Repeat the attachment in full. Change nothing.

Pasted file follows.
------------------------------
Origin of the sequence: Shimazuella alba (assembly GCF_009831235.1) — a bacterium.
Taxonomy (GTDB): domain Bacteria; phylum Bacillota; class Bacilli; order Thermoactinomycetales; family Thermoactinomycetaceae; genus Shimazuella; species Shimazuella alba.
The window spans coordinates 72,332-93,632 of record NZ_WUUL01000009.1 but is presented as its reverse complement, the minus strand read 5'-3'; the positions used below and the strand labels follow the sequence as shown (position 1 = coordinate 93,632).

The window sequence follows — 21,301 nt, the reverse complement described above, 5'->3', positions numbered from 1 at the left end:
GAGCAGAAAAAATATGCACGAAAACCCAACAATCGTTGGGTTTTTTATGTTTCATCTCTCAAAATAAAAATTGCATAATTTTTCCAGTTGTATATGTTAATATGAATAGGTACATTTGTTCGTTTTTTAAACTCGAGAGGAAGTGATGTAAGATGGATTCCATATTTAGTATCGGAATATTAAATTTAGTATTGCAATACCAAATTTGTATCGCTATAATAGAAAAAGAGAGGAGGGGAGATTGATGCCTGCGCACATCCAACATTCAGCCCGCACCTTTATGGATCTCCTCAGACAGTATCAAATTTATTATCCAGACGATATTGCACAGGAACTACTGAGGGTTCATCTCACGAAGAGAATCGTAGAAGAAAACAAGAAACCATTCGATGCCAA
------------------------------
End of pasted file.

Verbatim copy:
Origin of the sequence: Shimazuella alba (assembly GCF_009831235.1) — a bacterium.
Taxonomy (GTDB): domain Bacteria; phylum Bacillota; class Bacilli; order Thermoactinomycetales; family Thermoactinomycetaceae; genus Shimazuella; species Shimazuella alba.
The window spans coordinates 72,332-93,632 of record NZ_WUUL01000009.1 but is presented as its reverse complement, the minus strand read 5'-3'; the positions used below and the strand labels follow the sequence as shown (position 1 = coordinate 93,632).

The window sequence follows — 21,301 nt, the reverse complement described above, 5'->3', positions numbered from 1 at the left end:
GAGCAGAAAAAATATGCACGAAAACCCAACAATCGTTGGGTTTTTTATGTTTCATCTCTCAAAATAAAAATTGCATAATTTTTCCAGTTGTATATGTTAATATGAATAGGTACATTTGTTCGTTTTTTAAACTCGAGAGGAAGTGATGTAAGATGGATTCCATATTTAGTATCGGAATATTAAATTTAGTATTGCAATACCAAATTTGTATCGCTATAATAGAAAAAGAGAGGAGGGGAGATTGATGCCTGCGCACATCCAACATTCAGCCCGCACCTTTATGGATCTCCTCAGACAGTATCAAATTTATTATCCAGACGATATTGCACAGGAACTACTGAGGGTTCATCTCACGAAGAGAATCGTAGAAGAAAACAAGAAACCATTCGATGCCAA